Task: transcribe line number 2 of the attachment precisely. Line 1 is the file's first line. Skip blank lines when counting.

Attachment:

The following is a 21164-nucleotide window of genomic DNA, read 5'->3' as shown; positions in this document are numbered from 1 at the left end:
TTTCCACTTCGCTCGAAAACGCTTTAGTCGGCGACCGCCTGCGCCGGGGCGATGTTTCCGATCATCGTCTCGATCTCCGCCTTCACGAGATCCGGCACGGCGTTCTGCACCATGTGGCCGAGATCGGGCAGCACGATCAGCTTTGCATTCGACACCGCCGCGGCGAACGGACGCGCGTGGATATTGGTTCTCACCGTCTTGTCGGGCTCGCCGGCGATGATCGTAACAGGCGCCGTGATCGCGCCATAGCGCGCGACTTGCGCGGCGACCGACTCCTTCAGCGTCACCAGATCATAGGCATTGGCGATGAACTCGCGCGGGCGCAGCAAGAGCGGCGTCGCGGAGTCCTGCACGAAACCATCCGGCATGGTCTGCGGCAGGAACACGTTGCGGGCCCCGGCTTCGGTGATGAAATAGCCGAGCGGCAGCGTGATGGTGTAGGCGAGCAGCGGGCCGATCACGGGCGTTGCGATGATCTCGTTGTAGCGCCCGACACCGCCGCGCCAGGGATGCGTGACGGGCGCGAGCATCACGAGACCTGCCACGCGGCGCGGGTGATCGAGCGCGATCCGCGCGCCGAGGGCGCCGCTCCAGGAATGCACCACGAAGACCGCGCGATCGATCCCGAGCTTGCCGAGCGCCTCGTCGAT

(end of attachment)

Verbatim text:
TTTCCACTTCGCTCGAAAACGCTTTAGTCGGCGACCGCCTGCGCCGGGGCGATGTTTCCGATCATCGTCTCGATCTCCGCCTTCACGAGATCCGGCACGGCGTTCTGCACCATGTGGCCGAGATCGGGCAGCACGATCAGCTTTGCATTCGACACCGCCGCGGCGAACGGACGCGCGTGGATATTGGTTCTCACCGTCTTGTCGGGCTCGCCGGCGATGATCGTAACAGGCGCCGTGATCGCGCCATAGCGCGCGACTTGCGCGGCGACCGACTCCTTCAGCGTCACCAGATCATAGGCATTGGCGATGAACTCGCGCGGGCGCAGCAAGAGCGGCGTCGCGGAGTCCTGCACGAAACCATCCGGCATGGTCTGCGGCAGGAACACGTTGCGGGCCCCGGCTTCGGTGATGAAATAGCCGAGCGGCAGCGTGATGGTGTAGGCGAGCAGCGGGCCGATCACGGGCGTTGCGATGATCTCGTTGTAGCGCCCGACACCGCCGCGCCAGGGATGCGTGACGGGCGCGAGCATCACGAGACCTGCCACGCGGCGCGGGTGATCGAGCGCGATCCGCGCGCCGAGGGCGCCGCTCCAGGAATGCACCACGAAGACCGCGCGATCGATCCCGAGCTTGCCGAGCGCCTCGTCGAT